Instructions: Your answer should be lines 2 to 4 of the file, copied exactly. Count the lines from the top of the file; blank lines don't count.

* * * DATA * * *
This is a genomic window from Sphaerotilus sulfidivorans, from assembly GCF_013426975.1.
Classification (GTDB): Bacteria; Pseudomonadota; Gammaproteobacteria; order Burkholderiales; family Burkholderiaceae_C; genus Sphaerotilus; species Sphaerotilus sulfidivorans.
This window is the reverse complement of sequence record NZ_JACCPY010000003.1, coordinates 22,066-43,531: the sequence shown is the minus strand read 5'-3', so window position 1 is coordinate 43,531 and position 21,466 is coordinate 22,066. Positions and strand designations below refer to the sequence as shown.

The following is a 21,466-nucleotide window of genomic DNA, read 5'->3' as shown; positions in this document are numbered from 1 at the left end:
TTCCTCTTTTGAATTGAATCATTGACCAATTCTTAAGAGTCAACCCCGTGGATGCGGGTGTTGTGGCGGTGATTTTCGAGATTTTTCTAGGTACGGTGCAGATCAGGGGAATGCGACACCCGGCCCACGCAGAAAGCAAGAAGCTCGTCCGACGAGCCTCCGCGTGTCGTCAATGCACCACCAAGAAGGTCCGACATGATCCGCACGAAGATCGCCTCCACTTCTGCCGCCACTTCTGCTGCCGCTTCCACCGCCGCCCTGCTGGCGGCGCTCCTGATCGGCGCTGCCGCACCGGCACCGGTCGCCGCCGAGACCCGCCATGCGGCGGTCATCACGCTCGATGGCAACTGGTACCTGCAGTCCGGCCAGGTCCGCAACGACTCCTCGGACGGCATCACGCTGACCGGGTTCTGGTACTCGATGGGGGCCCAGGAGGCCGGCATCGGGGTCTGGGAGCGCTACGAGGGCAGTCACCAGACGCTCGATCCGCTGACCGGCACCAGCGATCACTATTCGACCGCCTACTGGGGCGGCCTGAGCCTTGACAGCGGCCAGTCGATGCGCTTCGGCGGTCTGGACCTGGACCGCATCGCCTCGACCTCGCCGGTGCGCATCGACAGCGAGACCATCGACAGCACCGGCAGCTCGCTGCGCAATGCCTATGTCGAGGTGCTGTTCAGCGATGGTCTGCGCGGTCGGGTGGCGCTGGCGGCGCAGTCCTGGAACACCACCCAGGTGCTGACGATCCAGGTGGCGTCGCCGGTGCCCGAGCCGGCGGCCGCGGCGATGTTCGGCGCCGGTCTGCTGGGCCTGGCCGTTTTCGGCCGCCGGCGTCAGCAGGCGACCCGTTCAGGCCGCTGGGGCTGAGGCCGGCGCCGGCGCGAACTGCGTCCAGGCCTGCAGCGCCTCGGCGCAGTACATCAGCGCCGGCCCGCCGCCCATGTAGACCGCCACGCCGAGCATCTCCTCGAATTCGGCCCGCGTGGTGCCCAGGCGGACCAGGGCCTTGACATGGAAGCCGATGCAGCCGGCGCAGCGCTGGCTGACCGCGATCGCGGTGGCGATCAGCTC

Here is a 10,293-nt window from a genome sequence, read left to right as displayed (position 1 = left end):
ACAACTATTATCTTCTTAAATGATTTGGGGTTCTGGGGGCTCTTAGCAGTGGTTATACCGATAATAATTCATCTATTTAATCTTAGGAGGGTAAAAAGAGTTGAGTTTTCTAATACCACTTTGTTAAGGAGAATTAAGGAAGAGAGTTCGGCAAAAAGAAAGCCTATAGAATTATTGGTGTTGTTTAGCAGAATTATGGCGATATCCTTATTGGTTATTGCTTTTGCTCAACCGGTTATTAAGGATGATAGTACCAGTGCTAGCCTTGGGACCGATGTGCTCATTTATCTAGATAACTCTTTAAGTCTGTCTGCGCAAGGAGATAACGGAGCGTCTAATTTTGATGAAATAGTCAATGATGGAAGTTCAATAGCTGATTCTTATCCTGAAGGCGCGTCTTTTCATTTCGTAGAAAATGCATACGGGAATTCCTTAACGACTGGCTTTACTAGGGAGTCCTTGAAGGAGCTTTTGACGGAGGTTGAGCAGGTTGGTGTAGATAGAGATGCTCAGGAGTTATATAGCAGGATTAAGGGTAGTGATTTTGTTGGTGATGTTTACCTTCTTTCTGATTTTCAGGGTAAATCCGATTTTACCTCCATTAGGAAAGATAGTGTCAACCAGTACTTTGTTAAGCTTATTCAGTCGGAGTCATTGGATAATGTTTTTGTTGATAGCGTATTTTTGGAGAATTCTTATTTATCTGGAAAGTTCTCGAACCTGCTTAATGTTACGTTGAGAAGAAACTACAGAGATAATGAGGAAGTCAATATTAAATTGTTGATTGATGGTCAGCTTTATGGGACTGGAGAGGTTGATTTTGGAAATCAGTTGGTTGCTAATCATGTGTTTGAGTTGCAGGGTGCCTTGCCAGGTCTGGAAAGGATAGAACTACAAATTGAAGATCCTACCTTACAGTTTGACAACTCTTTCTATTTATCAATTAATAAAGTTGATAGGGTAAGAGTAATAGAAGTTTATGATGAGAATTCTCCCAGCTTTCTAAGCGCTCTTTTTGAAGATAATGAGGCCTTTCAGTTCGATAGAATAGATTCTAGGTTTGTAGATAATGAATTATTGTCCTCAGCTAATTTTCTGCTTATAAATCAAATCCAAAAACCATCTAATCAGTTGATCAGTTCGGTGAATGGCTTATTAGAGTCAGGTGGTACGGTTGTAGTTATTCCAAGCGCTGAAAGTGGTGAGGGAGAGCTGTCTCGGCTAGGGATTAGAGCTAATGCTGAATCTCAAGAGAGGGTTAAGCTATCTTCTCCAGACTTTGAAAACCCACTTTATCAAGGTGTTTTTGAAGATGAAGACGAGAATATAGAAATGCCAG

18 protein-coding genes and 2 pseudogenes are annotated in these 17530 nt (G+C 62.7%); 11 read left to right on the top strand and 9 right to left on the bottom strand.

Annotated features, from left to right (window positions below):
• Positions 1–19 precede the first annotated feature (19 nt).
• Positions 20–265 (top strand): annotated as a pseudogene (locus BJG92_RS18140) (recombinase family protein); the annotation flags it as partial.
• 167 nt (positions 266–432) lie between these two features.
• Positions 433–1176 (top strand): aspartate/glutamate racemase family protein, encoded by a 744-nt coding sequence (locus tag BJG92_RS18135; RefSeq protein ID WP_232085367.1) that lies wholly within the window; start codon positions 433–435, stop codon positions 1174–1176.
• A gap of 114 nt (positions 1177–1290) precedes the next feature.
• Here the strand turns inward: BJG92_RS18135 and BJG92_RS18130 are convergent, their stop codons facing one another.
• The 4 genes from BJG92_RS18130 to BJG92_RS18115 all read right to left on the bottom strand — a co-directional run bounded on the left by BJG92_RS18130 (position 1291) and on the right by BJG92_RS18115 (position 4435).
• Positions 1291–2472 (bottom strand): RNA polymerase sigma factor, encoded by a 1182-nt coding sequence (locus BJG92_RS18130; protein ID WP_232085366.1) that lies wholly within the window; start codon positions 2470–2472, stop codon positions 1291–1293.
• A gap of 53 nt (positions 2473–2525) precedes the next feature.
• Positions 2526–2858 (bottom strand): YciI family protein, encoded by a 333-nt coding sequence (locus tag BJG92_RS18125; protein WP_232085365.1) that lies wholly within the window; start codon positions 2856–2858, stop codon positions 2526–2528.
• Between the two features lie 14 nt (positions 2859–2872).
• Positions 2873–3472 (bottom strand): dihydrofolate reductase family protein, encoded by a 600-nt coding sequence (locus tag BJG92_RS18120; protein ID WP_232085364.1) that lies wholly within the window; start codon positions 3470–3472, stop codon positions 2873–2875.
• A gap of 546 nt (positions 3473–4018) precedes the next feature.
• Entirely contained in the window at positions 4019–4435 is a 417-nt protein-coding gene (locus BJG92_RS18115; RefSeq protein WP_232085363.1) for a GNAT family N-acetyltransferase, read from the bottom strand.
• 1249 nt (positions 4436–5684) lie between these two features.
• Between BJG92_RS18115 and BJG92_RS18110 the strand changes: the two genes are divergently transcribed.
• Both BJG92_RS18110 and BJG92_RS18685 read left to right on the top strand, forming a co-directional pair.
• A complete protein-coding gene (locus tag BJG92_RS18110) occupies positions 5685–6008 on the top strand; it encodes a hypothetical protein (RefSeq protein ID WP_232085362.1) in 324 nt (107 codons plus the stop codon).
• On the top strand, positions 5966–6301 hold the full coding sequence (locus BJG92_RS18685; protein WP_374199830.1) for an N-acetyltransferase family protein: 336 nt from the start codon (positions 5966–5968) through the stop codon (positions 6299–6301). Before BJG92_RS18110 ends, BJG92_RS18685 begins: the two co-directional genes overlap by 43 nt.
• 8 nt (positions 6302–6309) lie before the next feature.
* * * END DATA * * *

Classification (GTDB): Bacteria; Pseudomonadota; Gammaproteobacteria; order Burkholderiales; family Burkholderiaceae_C; genus Sphaerotilus; species Sphaerotilus sulfidivorans.
This window is the reverse complement of sequence record NZ_JACCPY010000003.1, coordinates 22,066-43,531: the sequence shown is the minus strand read 5'-3', so window position 1 is coordinate 43,531 and position 21,466 is coordinate 22,066. Positions and strand designations below refer to the sequence as shown.

The following is a 21,466-nucleotide window of genomic DNA, read 5'->3' as shown; positions in this document are numbered from 1 at the left end: